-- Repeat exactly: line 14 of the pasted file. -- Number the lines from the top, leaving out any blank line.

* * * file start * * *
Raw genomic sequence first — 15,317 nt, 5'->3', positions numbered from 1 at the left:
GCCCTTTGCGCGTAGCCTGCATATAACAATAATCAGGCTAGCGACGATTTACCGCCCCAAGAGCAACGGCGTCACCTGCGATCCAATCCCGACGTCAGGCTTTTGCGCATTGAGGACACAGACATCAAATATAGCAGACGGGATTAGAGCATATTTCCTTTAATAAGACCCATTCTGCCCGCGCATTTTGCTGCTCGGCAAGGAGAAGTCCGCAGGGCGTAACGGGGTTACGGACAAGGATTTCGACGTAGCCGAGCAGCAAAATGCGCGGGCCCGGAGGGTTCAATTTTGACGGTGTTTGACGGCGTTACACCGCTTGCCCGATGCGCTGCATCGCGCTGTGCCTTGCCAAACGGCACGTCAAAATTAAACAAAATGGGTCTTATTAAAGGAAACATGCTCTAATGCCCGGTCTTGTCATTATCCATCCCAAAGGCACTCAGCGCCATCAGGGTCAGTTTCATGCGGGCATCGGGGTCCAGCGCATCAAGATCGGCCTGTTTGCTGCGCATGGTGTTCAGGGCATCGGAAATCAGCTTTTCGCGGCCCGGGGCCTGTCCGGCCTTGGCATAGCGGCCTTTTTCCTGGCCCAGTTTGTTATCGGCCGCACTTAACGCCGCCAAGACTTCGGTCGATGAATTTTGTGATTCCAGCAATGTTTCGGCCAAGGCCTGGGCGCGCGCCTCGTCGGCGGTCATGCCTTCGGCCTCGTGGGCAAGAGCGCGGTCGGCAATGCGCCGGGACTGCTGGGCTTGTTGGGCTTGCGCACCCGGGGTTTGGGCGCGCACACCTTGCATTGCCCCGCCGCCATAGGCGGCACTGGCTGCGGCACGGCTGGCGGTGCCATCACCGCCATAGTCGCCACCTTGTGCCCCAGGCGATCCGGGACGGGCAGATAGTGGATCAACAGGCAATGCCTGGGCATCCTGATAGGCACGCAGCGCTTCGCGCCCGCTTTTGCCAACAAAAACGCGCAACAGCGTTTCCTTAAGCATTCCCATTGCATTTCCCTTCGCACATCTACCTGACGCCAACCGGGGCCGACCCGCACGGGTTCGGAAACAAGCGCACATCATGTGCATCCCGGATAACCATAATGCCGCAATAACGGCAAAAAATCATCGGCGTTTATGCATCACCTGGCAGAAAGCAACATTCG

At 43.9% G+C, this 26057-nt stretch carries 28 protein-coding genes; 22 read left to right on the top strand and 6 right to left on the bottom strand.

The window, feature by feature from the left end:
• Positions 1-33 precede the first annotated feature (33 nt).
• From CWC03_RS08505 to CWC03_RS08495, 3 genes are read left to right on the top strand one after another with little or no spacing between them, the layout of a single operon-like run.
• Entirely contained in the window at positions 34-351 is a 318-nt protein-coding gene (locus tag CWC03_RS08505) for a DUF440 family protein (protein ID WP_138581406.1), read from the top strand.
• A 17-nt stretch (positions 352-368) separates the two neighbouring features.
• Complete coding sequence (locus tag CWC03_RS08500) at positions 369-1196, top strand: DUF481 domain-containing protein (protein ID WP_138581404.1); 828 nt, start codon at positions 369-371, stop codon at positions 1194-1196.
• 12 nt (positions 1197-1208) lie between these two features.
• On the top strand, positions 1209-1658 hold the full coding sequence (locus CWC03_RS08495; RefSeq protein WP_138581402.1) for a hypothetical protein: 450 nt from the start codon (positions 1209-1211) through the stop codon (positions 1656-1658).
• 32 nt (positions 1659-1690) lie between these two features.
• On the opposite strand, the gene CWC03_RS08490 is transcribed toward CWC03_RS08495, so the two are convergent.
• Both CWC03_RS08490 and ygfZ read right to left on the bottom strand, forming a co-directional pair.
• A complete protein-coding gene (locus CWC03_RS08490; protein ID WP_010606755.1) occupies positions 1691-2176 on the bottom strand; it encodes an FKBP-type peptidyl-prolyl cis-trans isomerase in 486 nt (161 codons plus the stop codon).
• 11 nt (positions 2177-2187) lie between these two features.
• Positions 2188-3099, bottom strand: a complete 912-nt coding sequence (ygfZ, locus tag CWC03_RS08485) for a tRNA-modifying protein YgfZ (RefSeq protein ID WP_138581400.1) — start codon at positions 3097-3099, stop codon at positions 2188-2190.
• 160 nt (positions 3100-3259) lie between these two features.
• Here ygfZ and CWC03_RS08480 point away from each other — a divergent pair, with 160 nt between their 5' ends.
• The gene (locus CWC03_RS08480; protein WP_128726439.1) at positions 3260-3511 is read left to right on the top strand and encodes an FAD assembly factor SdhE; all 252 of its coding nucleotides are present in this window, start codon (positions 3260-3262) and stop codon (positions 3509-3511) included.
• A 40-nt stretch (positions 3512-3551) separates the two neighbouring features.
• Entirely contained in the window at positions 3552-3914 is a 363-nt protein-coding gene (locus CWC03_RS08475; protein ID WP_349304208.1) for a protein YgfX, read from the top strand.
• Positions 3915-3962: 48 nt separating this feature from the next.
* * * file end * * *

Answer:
• Both CWC03_RS08490 and ygfZ read right to left on the bottom strand, forming a co-directional pair.